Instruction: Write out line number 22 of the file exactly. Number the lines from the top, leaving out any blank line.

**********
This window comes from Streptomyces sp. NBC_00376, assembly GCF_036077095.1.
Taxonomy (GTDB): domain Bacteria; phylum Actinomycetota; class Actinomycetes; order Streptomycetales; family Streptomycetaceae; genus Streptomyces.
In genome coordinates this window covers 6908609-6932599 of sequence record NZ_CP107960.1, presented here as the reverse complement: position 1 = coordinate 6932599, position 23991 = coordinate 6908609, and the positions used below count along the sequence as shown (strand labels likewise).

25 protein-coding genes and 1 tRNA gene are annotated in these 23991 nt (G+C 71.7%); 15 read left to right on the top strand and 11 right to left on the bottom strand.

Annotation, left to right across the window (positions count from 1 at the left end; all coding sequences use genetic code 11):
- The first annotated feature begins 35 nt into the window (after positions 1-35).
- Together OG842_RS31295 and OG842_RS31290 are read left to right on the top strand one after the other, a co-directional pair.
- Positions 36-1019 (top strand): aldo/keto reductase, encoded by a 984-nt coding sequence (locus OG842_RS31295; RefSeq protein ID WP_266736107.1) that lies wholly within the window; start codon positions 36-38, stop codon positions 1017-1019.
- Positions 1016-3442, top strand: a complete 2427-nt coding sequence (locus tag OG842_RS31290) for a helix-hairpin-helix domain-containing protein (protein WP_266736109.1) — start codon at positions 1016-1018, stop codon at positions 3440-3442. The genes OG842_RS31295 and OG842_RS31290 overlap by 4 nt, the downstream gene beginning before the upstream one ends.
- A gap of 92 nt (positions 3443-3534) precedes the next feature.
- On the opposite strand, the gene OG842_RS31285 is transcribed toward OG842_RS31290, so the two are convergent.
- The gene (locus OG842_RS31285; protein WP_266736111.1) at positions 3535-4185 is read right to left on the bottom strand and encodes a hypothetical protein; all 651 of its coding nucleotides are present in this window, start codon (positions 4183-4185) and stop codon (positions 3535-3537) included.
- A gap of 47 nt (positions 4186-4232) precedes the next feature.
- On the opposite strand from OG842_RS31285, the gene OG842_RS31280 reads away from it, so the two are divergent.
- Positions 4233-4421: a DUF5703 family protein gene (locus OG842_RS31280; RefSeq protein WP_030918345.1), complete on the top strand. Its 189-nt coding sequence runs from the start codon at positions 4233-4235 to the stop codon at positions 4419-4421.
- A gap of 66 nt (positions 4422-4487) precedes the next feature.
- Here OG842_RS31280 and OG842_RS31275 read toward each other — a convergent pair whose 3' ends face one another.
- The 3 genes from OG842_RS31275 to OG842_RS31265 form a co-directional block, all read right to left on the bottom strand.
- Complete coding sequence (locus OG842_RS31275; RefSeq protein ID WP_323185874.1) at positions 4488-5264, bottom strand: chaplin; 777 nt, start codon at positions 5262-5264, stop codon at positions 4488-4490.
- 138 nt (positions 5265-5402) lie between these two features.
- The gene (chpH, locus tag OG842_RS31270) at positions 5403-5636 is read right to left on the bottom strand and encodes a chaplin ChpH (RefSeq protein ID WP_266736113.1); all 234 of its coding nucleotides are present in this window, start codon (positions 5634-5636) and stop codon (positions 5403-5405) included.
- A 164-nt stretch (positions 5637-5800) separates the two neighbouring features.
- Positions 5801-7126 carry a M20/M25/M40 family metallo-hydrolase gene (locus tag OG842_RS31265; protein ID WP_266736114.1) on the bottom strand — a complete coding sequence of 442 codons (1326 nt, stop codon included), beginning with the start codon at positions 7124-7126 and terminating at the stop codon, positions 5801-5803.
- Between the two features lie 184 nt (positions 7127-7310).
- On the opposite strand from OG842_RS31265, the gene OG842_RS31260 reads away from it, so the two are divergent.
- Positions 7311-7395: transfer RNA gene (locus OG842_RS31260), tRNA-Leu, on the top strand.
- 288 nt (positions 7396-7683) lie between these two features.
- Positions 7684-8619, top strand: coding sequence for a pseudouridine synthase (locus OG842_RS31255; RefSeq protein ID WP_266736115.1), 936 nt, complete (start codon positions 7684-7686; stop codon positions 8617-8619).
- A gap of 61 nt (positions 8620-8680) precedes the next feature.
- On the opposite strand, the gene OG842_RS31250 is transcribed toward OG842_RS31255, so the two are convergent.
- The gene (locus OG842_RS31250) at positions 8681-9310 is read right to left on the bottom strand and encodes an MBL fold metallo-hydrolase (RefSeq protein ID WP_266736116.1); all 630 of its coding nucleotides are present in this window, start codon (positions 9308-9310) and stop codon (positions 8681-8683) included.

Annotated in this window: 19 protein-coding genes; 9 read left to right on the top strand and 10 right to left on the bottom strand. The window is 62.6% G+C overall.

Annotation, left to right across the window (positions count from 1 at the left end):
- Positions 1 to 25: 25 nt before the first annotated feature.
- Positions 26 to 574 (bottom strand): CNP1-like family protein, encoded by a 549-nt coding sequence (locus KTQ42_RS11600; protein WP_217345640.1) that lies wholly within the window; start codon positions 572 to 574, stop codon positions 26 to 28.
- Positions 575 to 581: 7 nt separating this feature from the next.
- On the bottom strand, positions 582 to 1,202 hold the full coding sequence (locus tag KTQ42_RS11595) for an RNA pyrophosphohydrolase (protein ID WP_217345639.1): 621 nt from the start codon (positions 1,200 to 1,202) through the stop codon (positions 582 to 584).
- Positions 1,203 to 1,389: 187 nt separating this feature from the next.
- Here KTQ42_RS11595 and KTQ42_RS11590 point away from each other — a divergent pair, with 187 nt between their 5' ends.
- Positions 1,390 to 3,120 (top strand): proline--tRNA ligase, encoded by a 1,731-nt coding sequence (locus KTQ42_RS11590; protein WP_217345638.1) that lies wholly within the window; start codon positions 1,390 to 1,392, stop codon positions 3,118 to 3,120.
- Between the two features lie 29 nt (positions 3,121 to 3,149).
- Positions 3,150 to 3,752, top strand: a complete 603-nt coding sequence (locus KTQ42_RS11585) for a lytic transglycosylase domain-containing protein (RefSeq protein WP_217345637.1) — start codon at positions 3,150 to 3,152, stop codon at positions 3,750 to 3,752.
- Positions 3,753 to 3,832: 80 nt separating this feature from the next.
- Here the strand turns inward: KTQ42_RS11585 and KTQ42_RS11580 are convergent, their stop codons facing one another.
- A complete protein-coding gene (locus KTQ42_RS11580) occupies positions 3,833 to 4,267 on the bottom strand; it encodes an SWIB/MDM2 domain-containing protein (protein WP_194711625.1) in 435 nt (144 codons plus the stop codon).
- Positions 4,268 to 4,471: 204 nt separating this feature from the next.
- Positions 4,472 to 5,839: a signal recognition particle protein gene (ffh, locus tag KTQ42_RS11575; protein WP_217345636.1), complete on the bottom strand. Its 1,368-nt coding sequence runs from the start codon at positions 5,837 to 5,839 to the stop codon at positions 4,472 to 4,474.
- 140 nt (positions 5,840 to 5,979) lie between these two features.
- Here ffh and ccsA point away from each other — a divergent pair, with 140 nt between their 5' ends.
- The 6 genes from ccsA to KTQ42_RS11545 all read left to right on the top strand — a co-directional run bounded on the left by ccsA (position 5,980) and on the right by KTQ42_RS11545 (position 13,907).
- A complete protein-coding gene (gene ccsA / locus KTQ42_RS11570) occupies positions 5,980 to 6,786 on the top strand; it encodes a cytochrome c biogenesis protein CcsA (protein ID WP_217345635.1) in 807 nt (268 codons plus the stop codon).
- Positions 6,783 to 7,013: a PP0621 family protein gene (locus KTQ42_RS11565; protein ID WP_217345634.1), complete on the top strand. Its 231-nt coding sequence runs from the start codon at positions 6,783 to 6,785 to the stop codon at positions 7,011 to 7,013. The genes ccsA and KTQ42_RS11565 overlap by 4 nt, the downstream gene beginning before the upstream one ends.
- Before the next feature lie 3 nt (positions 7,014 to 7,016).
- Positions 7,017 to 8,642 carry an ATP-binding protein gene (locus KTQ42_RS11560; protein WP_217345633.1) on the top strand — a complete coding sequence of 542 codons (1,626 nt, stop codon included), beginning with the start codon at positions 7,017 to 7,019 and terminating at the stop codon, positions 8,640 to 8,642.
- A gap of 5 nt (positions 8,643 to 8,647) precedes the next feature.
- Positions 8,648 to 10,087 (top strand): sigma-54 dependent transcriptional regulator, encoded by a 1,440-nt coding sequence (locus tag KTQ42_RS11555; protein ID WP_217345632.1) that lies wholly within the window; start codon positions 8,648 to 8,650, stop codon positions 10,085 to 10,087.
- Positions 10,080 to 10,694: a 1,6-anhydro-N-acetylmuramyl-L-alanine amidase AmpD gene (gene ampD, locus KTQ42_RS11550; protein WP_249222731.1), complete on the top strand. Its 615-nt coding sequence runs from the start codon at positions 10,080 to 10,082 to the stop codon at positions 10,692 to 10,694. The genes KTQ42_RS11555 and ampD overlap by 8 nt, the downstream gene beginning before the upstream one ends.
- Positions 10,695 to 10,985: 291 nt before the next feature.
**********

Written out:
- A 164-nt stretch (positions 5637-5800) separates the two neighbouring features.